Shacking up. Cohabitating. Totes Waking up to each other's face nearly every day. Moving in with your partner is one of the biggest commitments you can make without chucking on that white dress and sashaying down the aisle to some 1980's corny love song. You may be all super in love and sure it's going to last forever but you shouldn't make the decision to move in together lightly. Here are our tips to ensure you're both ready.
Do You Have Common Interests?
Paula Abdul may have made some decent dosh singing about how opposites attract but when it comes to living with your significant other you want to have a fair bit in common. Sure, it's healthy to have separate interests and be independent of each other but if you're a health-obsessed early sleeper and they're a hard-partying animal who thinks beer is an acceptable breakfast meal chances are cohabiting in peace might be a struggle.
Are you still in the honeymoon stage?
If you're still in the stage where you think that weird thing he does with his mouth when he eats is 'cute" other than the most disgusting thing you've ever heard then perhaps it's still too early in the piece to be living together. The honeymoon stage of your relationship is normally all sunshine and lollipops and not necessary a true reflection of how your companionship will be in the long term. Moving in means you're going to see each other's bad habits on display regularly. It's best to be at the point where some of their idiosyncrasies' annoy you but you can accept them anyway.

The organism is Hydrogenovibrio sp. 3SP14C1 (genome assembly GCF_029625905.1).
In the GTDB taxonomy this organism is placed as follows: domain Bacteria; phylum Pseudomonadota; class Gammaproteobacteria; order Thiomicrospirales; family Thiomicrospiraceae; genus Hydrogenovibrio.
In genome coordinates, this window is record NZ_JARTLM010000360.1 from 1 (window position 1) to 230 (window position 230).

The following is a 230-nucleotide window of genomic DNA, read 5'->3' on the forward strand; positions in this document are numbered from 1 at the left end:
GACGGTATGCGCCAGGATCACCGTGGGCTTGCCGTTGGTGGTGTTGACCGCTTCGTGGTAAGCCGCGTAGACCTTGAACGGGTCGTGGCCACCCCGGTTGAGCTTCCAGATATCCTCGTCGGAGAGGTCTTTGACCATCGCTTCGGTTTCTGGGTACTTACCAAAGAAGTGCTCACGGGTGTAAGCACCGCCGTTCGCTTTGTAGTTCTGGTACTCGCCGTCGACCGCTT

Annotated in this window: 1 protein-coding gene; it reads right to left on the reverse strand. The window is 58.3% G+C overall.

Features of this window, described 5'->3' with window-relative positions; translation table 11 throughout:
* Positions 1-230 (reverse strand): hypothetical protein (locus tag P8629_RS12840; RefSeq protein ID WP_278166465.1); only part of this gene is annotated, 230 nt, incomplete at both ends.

Do You Fight Fair?
I don't care if your relationship is as cute as Chrissy Tiegan's and John Legends, arguing with your partner is inevitable. But if you're arguments involve yelling, tantrums and sulking for weeks then imagine how much fun that's going to be in the confined space of your future flat. If you can argue fairly without name calling and resolve the arguments in a way that makes you both content then you are in a much better headspace to be living together.
Finance. Are you on the same page?
Money is one of those things that can be just as uncomfortable to talk about as listening to Britney sing live at a concert. Unfortunately financial issues can become a major conflict if you are your partner aren't on the same page. There is a lot that needs to be discussed when merging expenses. Will you both be on the lease? Will you split the rent evenly? Who will pay electricity? What about groceries? Also having similar patterns when it comes to spending and saving will result in less conflict in the long-term.
You Both Want the Same Things
Not every relationship will end in a white-picket-fence, two point five kids and a family golden retriever. That could actually be what nightmares are made of for you. And that's cool as long as your partner wants the same things as well. If you're committing to living together then you probably should be thinking long term. If you both want different things in the future then moving in together is probably going to end in heartbreak for at least one of you.
You've Travelled Together and Came Back Still in Love.
Travelling together as a couple can make or break a relationship. It's often stressful when things go wrong. Flights get delayed. Luggage can be lost. More alcohol is consumed with less sleep than you'd normally have. It can really bring out the absolute worst in a person. But if you've travelled as a couple and managed to laugh together when you're taxi dropped you off on the wrong side of the city or made the best of your time together when you missed a connecting flight chances are living together will be even less challenging.
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